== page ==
A walk in the Ewood Park
Burnley have reached the 3rd round of the League Cup, and a home tie against Leeds United, after a very comfortable 2-0 win last night against local rivals Blackburn Rovers at Ewood Park.
“It’s hard to take for the Rovers fans to see Burnley that far in front of us at the moment,” said home boss Tony Mowbray. We have spent a lot of years behind them for various reasons. It’s been so hard to take over those years which is why last night meant so much. To see a Burnley team outplay them was a simply wonderful experience.
“We’re going to Wembley, you’re going to Shrewsbury,” was a taunting chant from the Burnley fans. There was even a chant for Owen Coyle in recognition of his contribution to where they are now and of course to their owners Venky’s.
To be honest, this was the draw I didn’t want, not at all. I’ve never particularly liked going there and the trip is even worse now with the draconian bus operation. I’ve seen us play them previously when a division above them, but only in friendlies. Yes, incredibly, we did once play friendly games against them, but this was the first time competitively and it had all the concerns of us having nothing to gain and them having nothing to lose.
But, from the moment Jack Cork scored his first Burnley goal since his winner at Preston in 2011, this one was only going one way. That gulf between the two sides was wider than even I dared hope and although I’d have loved us to have scored a bag full, there was so much to be admired in the way we took the foot off the gas and toyed with them in the second half.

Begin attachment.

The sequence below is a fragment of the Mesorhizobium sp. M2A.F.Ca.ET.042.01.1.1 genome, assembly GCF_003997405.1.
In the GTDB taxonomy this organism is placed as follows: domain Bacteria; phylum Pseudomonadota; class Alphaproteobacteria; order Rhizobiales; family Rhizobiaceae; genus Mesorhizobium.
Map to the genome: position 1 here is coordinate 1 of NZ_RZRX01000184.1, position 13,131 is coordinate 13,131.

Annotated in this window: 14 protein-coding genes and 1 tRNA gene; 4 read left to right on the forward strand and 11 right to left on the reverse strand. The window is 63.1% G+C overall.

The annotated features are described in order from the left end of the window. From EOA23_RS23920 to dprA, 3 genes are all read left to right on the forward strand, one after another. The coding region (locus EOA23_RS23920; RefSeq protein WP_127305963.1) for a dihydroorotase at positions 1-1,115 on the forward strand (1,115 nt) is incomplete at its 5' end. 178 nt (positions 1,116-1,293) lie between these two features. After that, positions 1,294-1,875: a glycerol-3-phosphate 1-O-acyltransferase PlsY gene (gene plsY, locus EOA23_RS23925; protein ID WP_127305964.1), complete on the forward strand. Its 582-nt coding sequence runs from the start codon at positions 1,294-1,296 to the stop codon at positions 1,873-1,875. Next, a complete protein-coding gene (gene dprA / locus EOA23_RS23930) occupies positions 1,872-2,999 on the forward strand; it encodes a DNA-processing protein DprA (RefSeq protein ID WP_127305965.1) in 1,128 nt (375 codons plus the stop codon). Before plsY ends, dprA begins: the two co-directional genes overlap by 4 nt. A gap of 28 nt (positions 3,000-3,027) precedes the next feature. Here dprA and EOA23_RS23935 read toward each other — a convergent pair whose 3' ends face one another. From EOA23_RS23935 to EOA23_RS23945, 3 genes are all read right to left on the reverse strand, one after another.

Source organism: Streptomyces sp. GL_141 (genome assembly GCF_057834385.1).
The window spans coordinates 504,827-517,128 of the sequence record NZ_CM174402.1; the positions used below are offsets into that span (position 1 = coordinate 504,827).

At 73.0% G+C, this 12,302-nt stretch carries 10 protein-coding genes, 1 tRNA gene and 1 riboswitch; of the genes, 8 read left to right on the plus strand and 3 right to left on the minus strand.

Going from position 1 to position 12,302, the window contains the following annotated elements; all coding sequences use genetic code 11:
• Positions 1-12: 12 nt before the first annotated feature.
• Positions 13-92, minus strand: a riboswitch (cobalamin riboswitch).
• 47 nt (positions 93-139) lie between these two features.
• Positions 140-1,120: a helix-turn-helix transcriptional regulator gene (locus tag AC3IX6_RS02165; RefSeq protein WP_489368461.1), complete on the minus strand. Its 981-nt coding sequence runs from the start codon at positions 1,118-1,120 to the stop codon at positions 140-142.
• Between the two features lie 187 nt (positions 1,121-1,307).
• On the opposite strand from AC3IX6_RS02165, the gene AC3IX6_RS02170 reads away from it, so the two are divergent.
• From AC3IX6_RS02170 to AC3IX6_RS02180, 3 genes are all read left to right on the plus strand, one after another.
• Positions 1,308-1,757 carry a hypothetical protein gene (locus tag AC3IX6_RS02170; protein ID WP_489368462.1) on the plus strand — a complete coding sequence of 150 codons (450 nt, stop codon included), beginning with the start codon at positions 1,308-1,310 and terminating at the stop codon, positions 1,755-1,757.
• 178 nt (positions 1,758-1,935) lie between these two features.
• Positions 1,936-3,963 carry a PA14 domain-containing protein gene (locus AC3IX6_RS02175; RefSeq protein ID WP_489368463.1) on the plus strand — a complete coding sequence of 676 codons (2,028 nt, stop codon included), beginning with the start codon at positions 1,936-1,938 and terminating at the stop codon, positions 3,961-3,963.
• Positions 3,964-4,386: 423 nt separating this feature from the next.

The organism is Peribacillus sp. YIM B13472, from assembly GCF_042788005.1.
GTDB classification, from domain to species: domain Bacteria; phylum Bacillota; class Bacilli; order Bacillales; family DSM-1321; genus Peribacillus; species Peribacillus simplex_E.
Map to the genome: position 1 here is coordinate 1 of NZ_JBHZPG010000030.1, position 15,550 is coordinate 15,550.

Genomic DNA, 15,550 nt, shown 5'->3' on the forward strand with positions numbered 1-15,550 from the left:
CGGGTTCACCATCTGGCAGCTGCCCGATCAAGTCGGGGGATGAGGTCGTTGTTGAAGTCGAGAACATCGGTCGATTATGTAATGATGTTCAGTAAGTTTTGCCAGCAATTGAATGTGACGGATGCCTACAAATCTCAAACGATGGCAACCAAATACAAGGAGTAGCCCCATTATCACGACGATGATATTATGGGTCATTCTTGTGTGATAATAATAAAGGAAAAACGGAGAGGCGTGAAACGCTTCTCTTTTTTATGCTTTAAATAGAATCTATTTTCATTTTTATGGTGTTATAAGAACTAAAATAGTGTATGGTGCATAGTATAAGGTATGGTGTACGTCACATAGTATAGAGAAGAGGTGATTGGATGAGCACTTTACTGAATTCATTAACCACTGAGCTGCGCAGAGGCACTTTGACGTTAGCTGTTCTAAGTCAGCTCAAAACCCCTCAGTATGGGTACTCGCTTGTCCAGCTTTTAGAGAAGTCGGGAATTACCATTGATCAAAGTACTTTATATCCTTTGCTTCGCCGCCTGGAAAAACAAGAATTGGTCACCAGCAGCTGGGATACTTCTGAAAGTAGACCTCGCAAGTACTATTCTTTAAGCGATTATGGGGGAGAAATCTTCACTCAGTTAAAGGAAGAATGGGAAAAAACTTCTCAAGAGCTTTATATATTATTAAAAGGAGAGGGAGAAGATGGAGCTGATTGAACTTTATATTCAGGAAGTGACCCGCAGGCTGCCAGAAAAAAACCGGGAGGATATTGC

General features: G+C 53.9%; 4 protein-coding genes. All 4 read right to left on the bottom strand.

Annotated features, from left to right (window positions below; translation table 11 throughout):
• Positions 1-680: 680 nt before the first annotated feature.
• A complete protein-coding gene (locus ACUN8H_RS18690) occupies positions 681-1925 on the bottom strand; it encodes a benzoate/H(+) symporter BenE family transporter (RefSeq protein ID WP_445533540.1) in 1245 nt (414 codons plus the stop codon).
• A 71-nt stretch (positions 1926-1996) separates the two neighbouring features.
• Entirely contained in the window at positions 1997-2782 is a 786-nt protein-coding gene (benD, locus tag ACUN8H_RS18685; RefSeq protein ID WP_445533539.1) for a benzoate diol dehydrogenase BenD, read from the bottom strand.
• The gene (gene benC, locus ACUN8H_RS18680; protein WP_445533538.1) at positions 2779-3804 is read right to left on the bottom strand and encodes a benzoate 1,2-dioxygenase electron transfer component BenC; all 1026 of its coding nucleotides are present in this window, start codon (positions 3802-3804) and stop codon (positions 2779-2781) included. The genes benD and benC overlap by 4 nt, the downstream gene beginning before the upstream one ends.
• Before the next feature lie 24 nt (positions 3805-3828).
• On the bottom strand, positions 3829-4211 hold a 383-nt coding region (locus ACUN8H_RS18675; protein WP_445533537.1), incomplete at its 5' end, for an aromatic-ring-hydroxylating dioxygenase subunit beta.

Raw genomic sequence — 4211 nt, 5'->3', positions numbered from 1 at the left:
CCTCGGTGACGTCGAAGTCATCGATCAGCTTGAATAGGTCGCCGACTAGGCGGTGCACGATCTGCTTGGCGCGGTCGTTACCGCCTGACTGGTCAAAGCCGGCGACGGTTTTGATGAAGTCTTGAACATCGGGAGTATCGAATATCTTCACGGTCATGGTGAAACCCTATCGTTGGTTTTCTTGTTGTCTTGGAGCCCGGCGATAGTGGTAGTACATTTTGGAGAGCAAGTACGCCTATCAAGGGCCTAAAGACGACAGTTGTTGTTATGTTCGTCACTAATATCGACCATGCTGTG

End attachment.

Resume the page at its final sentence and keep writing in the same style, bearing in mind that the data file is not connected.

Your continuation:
It was like a home game outside the Turf when we got there for our bus trip around 5:50 p.m. There was a searching operation in place with women placed in a different queue although I can confirm we had not brought stewards in from Stevenage and they were not required to show their bras. Frustratingly, the bus trip avoiding the town centre went within a couple of minutes walk of my house, this some 50 minutes or so after I’d left to get down to the Turf.
I’d been relaxed about it all day to be honest and remained so on the trip over. But things changed as we manoeuvred along the appropriately numbered A666 when the ground came into view. Suddenly, it’s all real again, it’s the local derby and the tension mounts. Emotions took over for me; there might not have been any Premier League points at stake but this game was very important.